Axel Enthoven by Kurt Vanbelleghem
A new book by Pandora Publishers tells the visual and business story behind one of Belgium’s most prolific contemporary industrial designers
Axel Enthoven’s initial business idea was simple: he started out as a freelance industrial designer, trying to design as many large artefacts as possible. By 1976 his list of clients had grown so considerable that he decided to found NV IDEA —that is, Industrial Design Enthoven Axel, which later became Enthoven Associates and is now, in its current iteration, Yellow Window.
This summer, Pandora Publishers is releasing Axel Enthoven by Kurt Vanbelleghem, a 248-page tome that compiles the best of Enthoven’s work for companies such as Ideal Standard, Belgian Rail and Samsonite.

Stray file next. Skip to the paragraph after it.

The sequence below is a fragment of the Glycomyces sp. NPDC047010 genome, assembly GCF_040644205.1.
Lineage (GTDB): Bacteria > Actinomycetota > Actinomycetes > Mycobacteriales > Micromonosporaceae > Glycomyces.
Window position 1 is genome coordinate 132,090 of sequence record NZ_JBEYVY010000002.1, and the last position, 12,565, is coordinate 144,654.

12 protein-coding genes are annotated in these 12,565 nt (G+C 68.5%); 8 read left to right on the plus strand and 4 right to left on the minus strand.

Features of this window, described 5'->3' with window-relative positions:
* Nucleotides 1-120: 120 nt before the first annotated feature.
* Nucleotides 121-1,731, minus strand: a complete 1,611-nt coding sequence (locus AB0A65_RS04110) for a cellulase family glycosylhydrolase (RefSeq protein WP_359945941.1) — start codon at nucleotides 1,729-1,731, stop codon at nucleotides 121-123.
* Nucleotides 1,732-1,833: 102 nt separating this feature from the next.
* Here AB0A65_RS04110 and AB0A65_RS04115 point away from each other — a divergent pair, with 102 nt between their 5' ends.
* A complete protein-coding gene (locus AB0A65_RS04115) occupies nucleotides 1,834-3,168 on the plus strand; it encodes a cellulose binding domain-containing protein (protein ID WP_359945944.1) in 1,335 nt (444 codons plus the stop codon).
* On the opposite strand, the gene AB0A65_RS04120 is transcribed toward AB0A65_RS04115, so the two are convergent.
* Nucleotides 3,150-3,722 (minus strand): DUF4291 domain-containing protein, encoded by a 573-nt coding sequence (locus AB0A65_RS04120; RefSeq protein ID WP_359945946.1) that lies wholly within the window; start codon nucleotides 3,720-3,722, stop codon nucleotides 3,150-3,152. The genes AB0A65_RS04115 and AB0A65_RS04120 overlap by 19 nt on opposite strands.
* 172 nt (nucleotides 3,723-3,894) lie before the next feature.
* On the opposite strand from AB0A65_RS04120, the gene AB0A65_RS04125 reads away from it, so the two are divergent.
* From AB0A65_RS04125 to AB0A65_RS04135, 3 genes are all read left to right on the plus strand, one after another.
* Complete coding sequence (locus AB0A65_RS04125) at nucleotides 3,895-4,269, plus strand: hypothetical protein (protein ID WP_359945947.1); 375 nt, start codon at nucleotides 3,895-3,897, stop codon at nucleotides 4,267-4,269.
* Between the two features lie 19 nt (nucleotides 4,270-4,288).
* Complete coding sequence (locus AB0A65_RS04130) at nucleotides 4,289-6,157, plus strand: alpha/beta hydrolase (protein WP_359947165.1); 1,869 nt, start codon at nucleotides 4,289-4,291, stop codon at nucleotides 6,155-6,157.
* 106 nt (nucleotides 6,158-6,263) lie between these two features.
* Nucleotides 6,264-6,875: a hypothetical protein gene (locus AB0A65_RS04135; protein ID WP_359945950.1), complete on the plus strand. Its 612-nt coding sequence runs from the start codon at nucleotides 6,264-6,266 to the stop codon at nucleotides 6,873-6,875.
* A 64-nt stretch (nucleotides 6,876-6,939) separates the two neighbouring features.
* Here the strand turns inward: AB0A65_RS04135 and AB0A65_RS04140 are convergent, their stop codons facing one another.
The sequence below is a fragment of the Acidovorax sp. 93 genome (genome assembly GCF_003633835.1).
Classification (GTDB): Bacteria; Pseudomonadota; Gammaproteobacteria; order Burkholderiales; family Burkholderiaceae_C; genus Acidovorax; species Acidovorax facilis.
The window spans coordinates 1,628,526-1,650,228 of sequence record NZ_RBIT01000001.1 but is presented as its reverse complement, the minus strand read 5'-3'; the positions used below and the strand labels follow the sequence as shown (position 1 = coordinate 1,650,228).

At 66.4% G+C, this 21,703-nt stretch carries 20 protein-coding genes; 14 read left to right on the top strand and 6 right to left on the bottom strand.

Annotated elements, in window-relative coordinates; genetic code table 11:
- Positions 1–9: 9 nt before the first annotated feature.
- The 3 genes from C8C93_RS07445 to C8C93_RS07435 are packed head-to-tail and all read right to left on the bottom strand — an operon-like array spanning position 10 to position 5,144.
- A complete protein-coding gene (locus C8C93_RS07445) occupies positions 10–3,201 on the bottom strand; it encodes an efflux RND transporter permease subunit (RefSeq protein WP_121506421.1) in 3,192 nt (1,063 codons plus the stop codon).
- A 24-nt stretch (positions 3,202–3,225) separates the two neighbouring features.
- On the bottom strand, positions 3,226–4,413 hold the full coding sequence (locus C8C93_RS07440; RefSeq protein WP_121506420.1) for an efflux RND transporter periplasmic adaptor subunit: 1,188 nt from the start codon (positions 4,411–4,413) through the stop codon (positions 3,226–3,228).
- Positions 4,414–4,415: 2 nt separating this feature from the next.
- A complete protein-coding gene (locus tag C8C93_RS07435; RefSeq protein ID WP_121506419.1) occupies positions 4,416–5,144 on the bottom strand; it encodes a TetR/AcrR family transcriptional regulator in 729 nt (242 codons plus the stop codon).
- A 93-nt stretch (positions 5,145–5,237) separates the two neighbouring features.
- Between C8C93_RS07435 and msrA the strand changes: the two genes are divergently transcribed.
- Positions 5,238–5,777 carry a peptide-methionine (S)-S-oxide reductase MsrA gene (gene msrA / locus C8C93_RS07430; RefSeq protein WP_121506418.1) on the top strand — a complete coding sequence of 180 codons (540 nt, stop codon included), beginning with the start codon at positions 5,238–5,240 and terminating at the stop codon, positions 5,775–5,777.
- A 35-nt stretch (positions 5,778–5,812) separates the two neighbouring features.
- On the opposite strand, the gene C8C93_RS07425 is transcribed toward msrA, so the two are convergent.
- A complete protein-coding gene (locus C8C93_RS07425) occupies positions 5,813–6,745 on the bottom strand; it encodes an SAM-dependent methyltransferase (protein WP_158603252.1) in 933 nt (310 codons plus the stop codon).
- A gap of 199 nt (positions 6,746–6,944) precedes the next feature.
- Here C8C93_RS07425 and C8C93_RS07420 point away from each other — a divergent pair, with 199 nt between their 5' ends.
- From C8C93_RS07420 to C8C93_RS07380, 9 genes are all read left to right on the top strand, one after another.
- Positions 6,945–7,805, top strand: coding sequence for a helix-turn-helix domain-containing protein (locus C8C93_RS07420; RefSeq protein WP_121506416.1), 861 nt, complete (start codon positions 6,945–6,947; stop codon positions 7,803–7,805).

While the Antwerp-born designer is best known for his iconic proposals, such as the “diving-mask” train for his home country’s rail company, his most outstanding contribution early on came from functionality, not aesthetics. Back in the 70s, companies collaborations with industrial designers mainly focused on the outer layer of products, but Enthoven’s work for Samsonite and DBP Plastics proved that incorporating technique and functionality to an aesthetic vision could do wonders for the bottom line.
The book threads the road from Enthoven’s production as a one-man show until today’s global expansion as Yellow Window —following a path that Yellow Window’s managing team calls “design entrepreneurship.”
And in order to explore the creative genesis behind his work, the launch is accompanied by the exhibition Les Esquisses et les Pensées, also curated by Kurt Vanbelleghem, at the mvArtCenter in Antwerp.